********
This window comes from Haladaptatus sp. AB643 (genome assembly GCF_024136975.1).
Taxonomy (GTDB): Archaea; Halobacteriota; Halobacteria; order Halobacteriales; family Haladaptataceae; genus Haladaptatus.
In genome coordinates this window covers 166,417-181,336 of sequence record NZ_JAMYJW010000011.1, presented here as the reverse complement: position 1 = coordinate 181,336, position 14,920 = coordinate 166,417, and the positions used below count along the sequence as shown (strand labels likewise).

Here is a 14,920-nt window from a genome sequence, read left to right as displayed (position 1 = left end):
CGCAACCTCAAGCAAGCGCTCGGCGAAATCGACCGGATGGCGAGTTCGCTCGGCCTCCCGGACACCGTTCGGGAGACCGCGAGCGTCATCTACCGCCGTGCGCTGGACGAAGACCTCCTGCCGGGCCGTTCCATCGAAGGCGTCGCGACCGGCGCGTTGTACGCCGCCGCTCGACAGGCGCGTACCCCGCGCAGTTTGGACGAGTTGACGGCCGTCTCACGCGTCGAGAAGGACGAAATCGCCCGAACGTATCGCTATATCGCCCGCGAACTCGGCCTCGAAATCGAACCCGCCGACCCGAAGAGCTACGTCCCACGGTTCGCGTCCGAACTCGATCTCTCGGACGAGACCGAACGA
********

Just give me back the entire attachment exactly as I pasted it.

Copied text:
This window comes from Haladaptatus sp. AB643 (genome assembly GCF_024136975.1).
Taxonomy (GTDB): Archaea; Halobacteriota; Halobacteria; order Halobacteriales; family Haladaptataceae; genus Haladaptatus.
In genome coordinates this window covers 166,417-181,336 of sequence record NZ_JAMYJW010000011.1, presented here as the reverse complement: position 1 = coordinate 181,336, position 14,920 = coordinate 166,417, and the positions used below count along the sequence as shown (strand labels likewise).

Here is a 14,920-nt window from a genome sequence, read left to right as displayed (position 1 = left end):
CGCAACCTCAAGCAAGCGCTCGGCGAAATCGACCGGATGGCGAGTTCGCTCGGCCTCCCGGACACCGTTCGGGAGACCGCGAGCGTCATCTACCGCCGTGCGCTGGACGAAGACCTCCTGCCGGGCCGTTCCATCGAAGGCGTCGCGACCGGCGCGTTGTACGCCGCCGCTCGACAGGCGCGTACCCCGCGCAGTTTGGACGAGTTGACGGCCGTCTCACGCGTCGAGAAGGACGAAATCGCCCGAACGTATCGCTATATCGCCCGCGAACTCGGCCTCGAAATCGAACCCGCCGACCCGAAGAGCTACGTCCCACGGTTCGCGTCCGAACTCGATCTCTCGGACGAGACCGAACGA